• Hybrid Rockets. Applications and propellants used in hybrid rocket systems. The advantages and disadvantages of hybrid rocket motors. Hybrid rocket grain configurations/combustion instability.

• Thrust Vector Control. Thrust Vector Control mechanisms and strategies. Issues of hydraulic actuation, gimbals and steering mechanisms. Solid rocket motor flex-bearings. Liquid and gas injection thrust vector control. The use of vanes and rings for steering..

• Rocket System Design. Integration of rocket system design and selection processes with the lessons of rocket propulsion. How to design rocket systems.

• Applications and Conclusions. Now that you have an education in rocket propulsion, what else is needed to design rocket systems? A discussion regarding the future of rocket engine and system design.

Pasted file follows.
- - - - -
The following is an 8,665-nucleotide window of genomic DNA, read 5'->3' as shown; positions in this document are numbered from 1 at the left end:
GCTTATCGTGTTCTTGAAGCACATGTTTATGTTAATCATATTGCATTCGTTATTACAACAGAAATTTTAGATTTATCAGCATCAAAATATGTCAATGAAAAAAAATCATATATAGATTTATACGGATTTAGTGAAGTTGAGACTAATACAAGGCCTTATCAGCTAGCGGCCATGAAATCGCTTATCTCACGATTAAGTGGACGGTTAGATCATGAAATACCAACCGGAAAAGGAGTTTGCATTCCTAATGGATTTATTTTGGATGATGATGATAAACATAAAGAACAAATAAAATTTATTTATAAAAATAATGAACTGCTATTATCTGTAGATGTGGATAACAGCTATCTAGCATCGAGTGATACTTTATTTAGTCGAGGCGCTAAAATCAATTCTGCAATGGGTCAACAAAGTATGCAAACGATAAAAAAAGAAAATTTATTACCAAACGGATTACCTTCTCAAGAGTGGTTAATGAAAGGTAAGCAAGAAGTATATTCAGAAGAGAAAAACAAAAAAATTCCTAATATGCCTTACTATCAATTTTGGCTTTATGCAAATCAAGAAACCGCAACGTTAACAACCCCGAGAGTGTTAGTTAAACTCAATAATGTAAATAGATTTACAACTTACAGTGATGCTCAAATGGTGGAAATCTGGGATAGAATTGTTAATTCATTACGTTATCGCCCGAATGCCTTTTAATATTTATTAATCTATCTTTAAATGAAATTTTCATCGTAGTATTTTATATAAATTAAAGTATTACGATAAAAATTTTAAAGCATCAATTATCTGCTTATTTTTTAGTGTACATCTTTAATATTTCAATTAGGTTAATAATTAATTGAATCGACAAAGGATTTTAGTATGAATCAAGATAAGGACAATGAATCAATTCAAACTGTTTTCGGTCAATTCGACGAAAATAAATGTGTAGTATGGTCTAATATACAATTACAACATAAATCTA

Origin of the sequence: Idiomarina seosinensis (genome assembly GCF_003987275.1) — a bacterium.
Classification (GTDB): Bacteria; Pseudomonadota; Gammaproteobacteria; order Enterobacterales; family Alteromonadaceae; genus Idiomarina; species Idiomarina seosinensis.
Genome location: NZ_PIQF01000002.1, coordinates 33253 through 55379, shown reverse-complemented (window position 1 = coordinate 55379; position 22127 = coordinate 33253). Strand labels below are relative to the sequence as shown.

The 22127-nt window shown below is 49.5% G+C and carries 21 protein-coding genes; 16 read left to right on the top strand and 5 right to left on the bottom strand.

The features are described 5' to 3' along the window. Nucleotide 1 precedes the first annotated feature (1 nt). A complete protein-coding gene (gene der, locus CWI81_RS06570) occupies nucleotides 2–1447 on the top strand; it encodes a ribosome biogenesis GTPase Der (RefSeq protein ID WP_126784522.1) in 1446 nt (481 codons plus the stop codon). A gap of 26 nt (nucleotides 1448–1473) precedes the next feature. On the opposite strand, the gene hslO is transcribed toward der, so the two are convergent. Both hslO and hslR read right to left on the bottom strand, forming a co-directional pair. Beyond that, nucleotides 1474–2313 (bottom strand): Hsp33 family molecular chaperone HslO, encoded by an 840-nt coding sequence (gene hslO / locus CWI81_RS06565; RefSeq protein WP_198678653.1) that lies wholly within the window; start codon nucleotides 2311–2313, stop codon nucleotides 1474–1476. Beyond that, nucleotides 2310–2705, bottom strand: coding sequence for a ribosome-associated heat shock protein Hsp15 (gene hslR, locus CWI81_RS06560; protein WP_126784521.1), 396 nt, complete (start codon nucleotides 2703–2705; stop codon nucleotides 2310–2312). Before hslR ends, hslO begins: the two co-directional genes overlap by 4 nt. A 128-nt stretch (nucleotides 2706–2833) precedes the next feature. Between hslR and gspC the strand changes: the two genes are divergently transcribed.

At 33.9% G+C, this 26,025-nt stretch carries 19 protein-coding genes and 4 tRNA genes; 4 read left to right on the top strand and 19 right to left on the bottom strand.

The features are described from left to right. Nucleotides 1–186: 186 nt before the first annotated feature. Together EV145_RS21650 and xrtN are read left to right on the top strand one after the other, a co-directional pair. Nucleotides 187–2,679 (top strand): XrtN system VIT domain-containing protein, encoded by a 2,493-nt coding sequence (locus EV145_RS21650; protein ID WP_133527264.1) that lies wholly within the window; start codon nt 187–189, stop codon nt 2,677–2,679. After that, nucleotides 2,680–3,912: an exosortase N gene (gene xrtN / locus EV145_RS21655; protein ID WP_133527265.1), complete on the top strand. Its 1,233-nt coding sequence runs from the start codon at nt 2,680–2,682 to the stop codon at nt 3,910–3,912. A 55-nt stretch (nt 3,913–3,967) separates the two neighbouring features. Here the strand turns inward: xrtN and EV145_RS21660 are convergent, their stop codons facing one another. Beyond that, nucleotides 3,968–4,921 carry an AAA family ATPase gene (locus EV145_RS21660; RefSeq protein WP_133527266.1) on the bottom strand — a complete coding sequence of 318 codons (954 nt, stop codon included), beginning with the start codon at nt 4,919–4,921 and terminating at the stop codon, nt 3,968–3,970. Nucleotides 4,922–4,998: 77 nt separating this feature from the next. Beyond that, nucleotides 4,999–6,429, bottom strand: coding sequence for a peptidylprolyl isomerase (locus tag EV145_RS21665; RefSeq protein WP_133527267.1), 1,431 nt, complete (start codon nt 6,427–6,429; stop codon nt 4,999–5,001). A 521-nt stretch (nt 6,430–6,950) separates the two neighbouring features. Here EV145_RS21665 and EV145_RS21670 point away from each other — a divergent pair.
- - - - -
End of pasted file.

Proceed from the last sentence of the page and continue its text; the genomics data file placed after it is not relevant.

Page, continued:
Daniel J. Moser, Founder, President and Chief Technical Officer of an engineering consultant firm has a B.S. in Physics, and M.E. in Mechanical Engineering, University of Utah. Mr. Moser has been an engineer, innovator, and entrepreneur in the aerospace industry for over 35 years. Previously employed by Beal Aerospace Technologies (Director of Engineering), Raytheon-Electronic Systems (Chief Composites Engineer), ALCOA-FiberTek (Project Engineer), and EDO-Fiber Science (Project/Test Engineer), he has also founded and operated two composites-based businesses: Utah Rocketry (1993-1997), and Compositex, Inc. (2000-present). He has extensive experience in designing and developing launch vehicles, liquid rocket propulsion systems, ablatively-cooled thrust chambers/nozzles, filament-wound composite vessels (liquid propellant tanks, high-pressure gas storage vessels, solid rocket motorcases, and crash-worthy external aircraft fuel tanks), wings, control surfaces, fuselages, radomes, spars, missile tail fins, bulkheads, reentry heat shields, and landing gear. Compositex, Inc. customers include NASA-Marshall, NASA-Ames, NASA-Johnson, Air Force Research Laboratory, Johns Hopkins University-Applied Physics Laboratory, Air Launch LLC, Blue Origin, Virgin Galactic, KT Engineering, Rocketdyne, DARPA, Exxon-Mobil, Northrop Grumman, and Lockheed Martin.